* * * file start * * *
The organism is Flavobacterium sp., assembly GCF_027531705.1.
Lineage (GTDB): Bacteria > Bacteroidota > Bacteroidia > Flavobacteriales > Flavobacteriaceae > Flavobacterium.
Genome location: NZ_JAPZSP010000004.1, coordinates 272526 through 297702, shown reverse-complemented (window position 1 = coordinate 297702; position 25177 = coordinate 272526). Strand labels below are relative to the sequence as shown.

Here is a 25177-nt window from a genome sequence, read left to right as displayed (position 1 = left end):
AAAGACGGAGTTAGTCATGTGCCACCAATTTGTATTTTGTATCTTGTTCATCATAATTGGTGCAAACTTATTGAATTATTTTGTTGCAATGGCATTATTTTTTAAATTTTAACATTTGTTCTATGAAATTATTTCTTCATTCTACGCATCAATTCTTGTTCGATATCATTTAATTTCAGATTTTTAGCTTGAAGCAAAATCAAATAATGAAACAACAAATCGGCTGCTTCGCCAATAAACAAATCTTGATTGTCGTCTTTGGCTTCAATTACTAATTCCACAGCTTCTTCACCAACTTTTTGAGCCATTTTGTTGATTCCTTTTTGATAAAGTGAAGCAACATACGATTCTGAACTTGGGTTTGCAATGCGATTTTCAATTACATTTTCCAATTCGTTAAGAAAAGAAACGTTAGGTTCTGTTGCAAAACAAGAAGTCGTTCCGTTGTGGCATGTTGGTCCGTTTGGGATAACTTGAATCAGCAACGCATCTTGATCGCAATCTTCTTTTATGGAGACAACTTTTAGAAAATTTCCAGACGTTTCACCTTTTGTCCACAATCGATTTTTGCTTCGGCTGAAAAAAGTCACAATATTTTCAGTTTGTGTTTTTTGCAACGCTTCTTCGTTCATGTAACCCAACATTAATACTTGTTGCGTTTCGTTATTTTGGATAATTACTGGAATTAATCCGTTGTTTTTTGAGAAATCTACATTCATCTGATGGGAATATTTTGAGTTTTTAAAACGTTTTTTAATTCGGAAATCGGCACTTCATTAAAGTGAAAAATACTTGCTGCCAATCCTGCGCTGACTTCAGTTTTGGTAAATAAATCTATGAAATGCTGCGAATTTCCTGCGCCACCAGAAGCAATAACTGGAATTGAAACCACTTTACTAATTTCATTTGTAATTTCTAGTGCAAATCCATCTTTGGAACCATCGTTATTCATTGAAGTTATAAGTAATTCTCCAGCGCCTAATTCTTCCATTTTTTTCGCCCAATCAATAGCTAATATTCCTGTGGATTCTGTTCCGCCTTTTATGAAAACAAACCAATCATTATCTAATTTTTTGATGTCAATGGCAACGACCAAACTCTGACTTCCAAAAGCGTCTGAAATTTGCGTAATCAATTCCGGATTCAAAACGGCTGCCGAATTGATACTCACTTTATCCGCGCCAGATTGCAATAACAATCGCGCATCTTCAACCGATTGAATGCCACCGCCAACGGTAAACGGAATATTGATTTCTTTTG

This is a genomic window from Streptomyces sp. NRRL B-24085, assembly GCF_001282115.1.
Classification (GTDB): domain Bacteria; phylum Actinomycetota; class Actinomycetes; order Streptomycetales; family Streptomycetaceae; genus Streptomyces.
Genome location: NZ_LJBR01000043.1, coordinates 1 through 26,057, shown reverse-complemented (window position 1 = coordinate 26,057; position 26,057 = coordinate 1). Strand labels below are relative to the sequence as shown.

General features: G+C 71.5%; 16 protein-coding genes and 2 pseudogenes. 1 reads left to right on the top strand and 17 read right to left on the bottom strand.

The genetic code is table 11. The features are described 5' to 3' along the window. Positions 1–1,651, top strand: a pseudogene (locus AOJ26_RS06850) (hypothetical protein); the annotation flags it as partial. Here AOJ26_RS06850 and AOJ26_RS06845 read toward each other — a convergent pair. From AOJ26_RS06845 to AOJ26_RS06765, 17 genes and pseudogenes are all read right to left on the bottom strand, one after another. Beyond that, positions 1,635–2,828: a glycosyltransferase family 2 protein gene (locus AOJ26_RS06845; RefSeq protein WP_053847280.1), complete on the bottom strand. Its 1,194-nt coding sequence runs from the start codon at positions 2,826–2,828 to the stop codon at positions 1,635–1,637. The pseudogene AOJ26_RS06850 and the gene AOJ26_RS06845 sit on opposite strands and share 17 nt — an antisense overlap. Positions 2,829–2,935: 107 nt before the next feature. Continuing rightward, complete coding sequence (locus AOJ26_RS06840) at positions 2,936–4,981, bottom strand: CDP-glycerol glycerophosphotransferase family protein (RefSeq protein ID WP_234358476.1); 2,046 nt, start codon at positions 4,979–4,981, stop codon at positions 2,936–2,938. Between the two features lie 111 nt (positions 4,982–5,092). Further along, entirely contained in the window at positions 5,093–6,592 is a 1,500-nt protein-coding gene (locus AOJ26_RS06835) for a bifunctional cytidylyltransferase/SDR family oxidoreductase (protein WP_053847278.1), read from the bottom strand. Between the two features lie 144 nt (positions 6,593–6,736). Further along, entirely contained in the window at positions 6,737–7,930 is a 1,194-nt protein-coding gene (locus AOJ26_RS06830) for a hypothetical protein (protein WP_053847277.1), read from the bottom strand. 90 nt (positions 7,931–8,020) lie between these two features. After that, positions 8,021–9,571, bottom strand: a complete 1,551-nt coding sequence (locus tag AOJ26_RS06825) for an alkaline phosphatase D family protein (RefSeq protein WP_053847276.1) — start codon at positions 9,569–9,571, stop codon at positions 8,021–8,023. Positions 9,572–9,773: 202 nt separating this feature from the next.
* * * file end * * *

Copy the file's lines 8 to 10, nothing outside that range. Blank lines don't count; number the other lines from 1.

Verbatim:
Genome location: NZ_LJBR01000043.1, coordinates 1 through 26,057, shown reverse-complemented (window position 1 = coordinate 26,057; position 26,057 = coordinate 1). Strand labels below are relative to the sequence as shown.

General features: G+C 71.5%; 16 protein-coding genes and 2 pseudogenes. 1 reads left to right on the top strand and 17 read right to left on the bottom strand.

The genetic code is table 11. The features are described 5' to 3' along the window. Positions 1–1,651, top strand: a pseudogene (locus AOJ26_RS06850) (hypothetical protein); the annotation flags it as partial. Here AOJ26_RS06850 and AOJ26_RS06845 read toward each other — a convergent pair. From AOJ26_RS06845 to AOJ26_RS06765, 17 genes and pseudogenes are all read right to left on the bottom strand, one after another. Beyond that, positions 1,635–2,828: a glycosyltransferase family 2 protein gene (locus AOJ26_RS06845; RefSeq protein WP_053847280.1), complete on the bottom strand. Its 1,194-nt coding sequence runs from the start codon at positions 2,826–2,828 to the stop codon at positions 1,635–1,637. The pseudogene AOJ26_RS06850 and the gene AOJ26_RS06845 sit on opposite strands and share 17 nt — an antisense overlap. Positions 2,829–2,935: 107 nt before the next feature. Continuing rightward, complete coding sequence (locus AOJ26_RS06840) at positions 2,936–4,981, bottom strand: CDP-glycerol glycerophosphotransferase family protein (RefSeq protein ID WP_234358476.1); 2,046 nt, start codon at positions 4,979–4,981, stop codon at positions 2,936–2,938. Between the two features lie 111 nt (positions 4,982–5,092). Further along, entirely contained in the window at positions 5,093–6,592 is a 1,500-nt protein-coding gene (locus AOJ26_RS06835) for a bifunctional cytidylyltransferase/SDR family oxidoreductase (protein WP_053847278.1), read from the bottom strand. Between the two features lie 144 nt (positions 6,593–6,736). Further along, entirely contained in the window at positions 6,737–7,930 is a 1,194-nt protein-coding gene (locus AOJ26_RS06830) for a hypothetical protein (protein WP_053847277.1), read from the bottom strand. 90 nt (positions 7,931–8,020) lie between these two features. After that, positions 8,021–9,571, bottom strand: a complete 1,551-nt coding sequence (locus tag AOJ26_RS06825) for an alkaline phosphatase D family protein (RefSeq protein WP_053847276.1) — start codon at positions 9,569–9,571, stop codon at positions 8,021–8,023. Positions 9,572–9,773: 202 nt separating this feature from the next.